Somali cats might stem from mysterious origins, but they're the ideal family pet in today's world. Warm, welcoming, and always on the move, they're far from the typical house cat cowering in a corner. Loved for their vibrant nature, stunning coat, and ease of care, there's more to these friendly felines than meets the eye. Understanding your Somali cat will help you better provide for their needs and make this playful pet into a companion for life.
Somali cats are a breed all their own, but they started out as a recessive gene in the Abyssinian. At first, long-haired kittens were dismissed as show cats because they were viewed as less valuable than their Abyssinian counterparts. They were shuttered off as pets instead, and they were just so darn loveable that the breed stuck. While experts are unsure who, why, and how the long-haired gene was introduced in the first place, Somalis weren't established as a separate breed until 1979, and it wasn't until 1991 that their popularity skyrocketed internationally.
Believe it or not, the Somali cat doesn't actually come from Somalia. The name was chosen due to the Abyssinian connection since Somalia borders Abyssinia, now known as modern-day Ethiopia. Just like the recessive gene links the two breeds together, so does the name. The mystery surrounding the cat's beginnings is part of the intrigue; experts still debate how the gene spread so rapidly.
Somali cats are stunning to look at, with four primary coat colors in countless combinations of blue, fawn, ruddy, and red. They're medium-sized creatures that weigh between 6-10 pounds, and they've got enlarged almond eyes in intense green or copper and large pointed ears. Their coats are similar to the Abyssinian cats they stem from; they're essentially long-haired Abyssinians with thick fur that alternates color from root to tip. Their bushy tails have earned them an adorable nickname: the "fox cat."
The Somali isn't for you if you're seeking a docile pet that rests on your lap all day. These cats are gregarious and social, always active, and constantly seeking your attention. They love being the stars of the show, but they're also incredibly loyal and won't stop following you around; alone time isn't a thing with Somalis. Once they learn a new game, they never stop playing, so they tend to get stuck on certain games or puzzles the same way people do. Whatever you do, they'll be trying to help, and they love exploring and learning new tricks.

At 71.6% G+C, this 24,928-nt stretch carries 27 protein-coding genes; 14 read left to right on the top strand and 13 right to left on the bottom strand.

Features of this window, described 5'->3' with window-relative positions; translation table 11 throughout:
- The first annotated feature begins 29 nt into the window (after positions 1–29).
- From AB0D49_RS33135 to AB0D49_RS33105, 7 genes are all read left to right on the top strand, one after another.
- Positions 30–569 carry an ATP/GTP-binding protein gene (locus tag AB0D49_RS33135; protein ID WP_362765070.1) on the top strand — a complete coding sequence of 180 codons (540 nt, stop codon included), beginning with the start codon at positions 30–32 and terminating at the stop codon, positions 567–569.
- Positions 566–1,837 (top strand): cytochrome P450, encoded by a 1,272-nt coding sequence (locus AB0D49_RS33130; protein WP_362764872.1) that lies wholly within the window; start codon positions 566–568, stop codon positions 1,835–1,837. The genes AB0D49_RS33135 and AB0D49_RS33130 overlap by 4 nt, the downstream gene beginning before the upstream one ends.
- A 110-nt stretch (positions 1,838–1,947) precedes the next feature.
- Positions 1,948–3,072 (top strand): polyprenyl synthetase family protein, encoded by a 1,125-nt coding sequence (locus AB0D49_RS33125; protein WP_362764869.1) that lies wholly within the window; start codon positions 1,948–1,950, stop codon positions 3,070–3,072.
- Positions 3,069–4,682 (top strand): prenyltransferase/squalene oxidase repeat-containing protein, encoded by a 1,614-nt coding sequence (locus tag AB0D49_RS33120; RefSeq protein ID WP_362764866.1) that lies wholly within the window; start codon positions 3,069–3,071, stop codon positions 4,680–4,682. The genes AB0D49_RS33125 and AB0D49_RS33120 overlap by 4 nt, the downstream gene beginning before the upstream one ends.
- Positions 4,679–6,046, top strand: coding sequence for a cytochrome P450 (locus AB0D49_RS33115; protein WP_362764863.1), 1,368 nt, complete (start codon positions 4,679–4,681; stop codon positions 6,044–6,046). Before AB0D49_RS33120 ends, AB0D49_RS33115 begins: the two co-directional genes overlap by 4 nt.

Somali cats are the ultimate extroverts. They're incredibly social, thrive in the company of both humans and animals, and despise being alone. Whenever you leave, their separation anxiety increases, so they'll race for the door as soon as you enter the room. They get along with just about anyone and love making new friends, and they're especially great with young children due to their playfulness, energy, and love for attention. Even strangers and dogs are potential friends to Somalis, who won't hesitate to show their affection.
Agile and active, the Somali cat loves being the center of attention at all times. They're an involved breed that's both rambunctious and intelligent, so constant stimulation is the name of the game. Exercise is vital, so you'll notice your cat is constantly on the move. When humans or other pets are unavailable, they'll delve deep into puzzles, interactive toys, running around the house, or scratching a post to keep themselves occupied; they get bored and lonely easily when others aren't around. You'll need to constantly play and spend significant bonding time with Somalis to keep them satisfied.
Somalis can't stop climbing, so stock up on vertical space. From shelves and hammocks to cat trees that reach ceiling height, these cats love to adventure. They'll often find themselves reaching the highest area they can find, whether that's on top of your bedroom door or your fridge. Since they live for heights, find sky-high perches to keep your cat pleased.
Long fur requires routine brushing, and with Somalis, that's a daily activity. These long-haired felines shed their silky fur on the regular and even more during the summer months when they leave their heavier coats behind. Comb your cat daily to prevent that fur from falling all over your house. In addition, Somalis require the same care every cat requires: regular claw trimmings and ear cleanings. Their ease of care is just another part of their appeal. As long as these cats have their basic needs covered, they'll be vibrant, happy, and ready to play.
The Somali cat's active lifestyle contributes to lifelong wellness, and they're a healthy breed overall. Some health risks still come into play, however. Somalis are at risk for common issues all cats face as they age, including arthritis, kidney, heart, and periodontal disease, so make biannual vet visits a priority and stay on top of grooming and dental care. Pyruvate kinase deficiency causes anemia, and it's an inherited disease Somalis are at higher risk for due to their genetic link to Abyssinians.
While the Somali's coat features four primary colors, some breeders focus on distinct colors and variations. While these might be rare, you can find Somalis in shades of lilac, silver, cinnamon, chocolate, and even turquoise. Somalis are with you for the long haul; they live between 11 to 16 years and generally remain active and in good health until their dying day.
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